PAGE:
NanoString files for bankruptcy, explores potential sale amid patent battle with 10x Genomics

NanoString files for bankruptcy, explores potential sale amid patent battle with 10x Genomics

After losing a patent infringement lawsuit last year that ended with an order to pay out $31 million in damages, leaving it all but hanging by a thread, NanoString Technologies is plotting a new way forward.

The company has filed for Chapter 11 bankruptcy, it announced Sunday evening. In tandem with the filing, several of NanoString’s existing creditors have pooled at least $40 million as debtors in possession to keep funding the company’s operations. In the meantime, NanoString said it will begin exploring “strategic alternatives,” which may include a sale of some or all of the business to new owners; some potential buyers have already expressed their interest, according to the announcement.

Additionally, the Chapter 11 filing will temporarily pause all patent litigation against the company, giving it a respite from the ongoing stream of court cases brought by 10x Genomics.

“The unexpected outcome of the November GeoMx patent litigation trial in Delaware and the unusually large magnitude of the damages awarded by the jury have forced us to take proactive steps to protect our stakeholders, customers and employees,” CEO Brad Gray said in the announcement.

“NanoString has powerful product platforms, strong relationships with our customers throughout the scientific community, an enviable workforce, and conviction in the integrity of our innovation process,” he continued. “We believe chapter 11 protection will provide us with the necessary breathing room to continue to serve our customers while we address our litigation and the related financial challenges.”

Amid the court-supervised restructuring process that NanoString has now begun, the company said it would proceed with business as usual. That includes continuing to serve its customer base of researchers who use NanoString’s nCounter, GeoMx and CosMx platforms, which are used to spatially profile the RNA and certain protein targets in a cell sample.

That hardware has been the target of multiple patent infringement cases brought by 10x Genomics in both the U.S. and Europe since 2021, according to NanoString.

The case that closed at the end of last year revolved around the GeoMX digital spatial profiler. In late November, a federal jury sided with 10x Genomics and ordered NanoString to pay its competitor about $25 million in lost profits and another $6 million in royalty payments. As NanoString pledged to appeal the decision, 10x Genomics said at the time that it was planning to seek even more damages, royalties and reimbursement for its court fees while also pursuing an injunction that would stop NanoString from selling its GeoMX products.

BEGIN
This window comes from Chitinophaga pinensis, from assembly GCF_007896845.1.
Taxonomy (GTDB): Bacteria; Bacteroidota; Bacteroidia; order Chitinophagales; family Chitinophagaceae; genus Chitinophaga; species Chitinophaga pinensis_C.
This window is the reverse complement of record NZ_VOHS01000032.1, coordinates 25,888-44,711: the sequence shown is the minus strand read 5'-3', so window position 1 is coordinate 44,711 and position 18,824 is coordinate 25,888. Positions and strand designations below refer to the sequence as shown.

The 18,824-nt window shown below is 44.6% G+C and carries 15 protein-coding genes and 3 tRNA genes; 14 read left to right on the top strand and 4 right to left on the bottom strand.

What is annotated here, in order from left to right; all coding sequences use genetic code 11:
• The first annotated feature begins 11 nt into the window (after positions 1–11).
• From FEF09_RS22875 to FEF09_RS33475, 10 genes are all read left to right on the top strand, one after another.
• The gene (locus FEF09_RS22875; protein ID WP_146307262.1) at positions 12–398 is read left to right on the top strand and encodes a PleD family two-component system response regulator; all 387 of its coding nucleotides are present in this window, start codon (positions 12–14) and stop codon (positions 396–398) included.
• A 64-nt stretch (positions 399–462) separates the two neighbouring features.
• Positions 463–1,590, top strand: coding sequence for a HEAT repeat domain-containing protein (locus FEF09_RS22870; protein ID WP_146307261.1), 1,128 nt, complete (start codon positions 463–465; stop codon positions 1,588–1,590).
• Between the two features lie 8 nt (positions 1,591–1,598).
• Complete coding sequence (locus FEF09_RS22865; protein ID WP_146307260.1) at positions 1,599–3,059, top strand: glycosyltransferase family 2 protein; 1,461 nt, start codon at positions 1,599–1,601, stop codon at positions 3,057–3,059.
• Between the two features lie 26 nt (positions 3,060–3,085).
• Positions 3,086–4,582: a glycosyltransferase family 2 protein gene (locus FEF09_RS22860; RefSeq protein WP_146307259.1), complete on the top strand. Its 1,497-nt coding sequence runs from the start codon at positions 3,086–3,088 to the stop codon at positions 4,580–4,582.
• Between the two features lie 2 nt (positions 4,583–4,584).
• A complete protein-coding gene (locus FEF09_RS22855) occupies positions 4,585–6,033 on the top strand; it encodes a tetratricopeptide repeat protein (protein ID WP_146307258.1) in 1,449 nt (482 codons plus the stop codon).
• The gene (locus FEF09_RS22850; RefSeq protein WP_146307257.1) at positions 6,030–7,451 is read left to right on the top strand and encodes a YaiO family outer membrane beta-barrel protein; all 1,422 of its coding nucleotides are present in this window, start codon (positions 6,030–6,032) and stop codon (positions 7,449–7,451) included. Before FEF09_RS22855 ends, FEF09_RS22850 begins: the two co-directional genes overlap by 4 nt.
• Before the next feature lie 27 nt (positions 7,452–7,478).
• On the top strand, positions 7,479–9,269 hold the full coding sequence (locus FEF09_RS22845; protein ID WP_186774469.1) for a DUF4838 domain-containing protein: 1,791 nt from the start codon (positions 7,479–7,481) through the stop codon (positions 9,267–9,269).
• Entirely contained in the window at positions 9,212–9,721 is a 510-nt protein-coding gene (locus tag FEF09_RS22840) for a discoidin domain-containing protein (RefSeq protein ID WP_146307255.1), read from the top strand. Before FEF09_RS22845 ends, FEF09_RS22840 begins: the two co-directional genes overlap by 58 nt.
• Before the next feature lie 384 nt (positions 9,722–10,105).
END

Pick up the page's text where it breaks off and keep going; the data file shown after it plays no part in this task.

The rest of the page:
In this week’s bankruptcy announcement, NanoString accused 10x Genomics of levying its lawsuits “with the apparent goal of shrinking the competitive landscape for different spatial biology platforms to the detriment of the public good,” echoing its ongoing efforts to charge its opponent with antitrust violations. NanoString also reiterated its confidence in the strength of its own product development process and legal claims against 10x Genomics.

That confidence remains even after a string of losses: In the six months preceding last November’s verdict—and including that result—10x Genomics had won claims based on nine of its patents, spanning three separate courts. One of the cases resulted in the European Unified Patent Court issuing a preliminary injunction against NanoString’s CosMx instruments and reagents.

“At some point, NanoString must drop the charade that it is ‘confident’ it does not infringe the 10x patents and the patents are invalid,” Eric Whitaker, 10x Genomics’ chief legal officer, said in a November statement.

error: Content is protected !!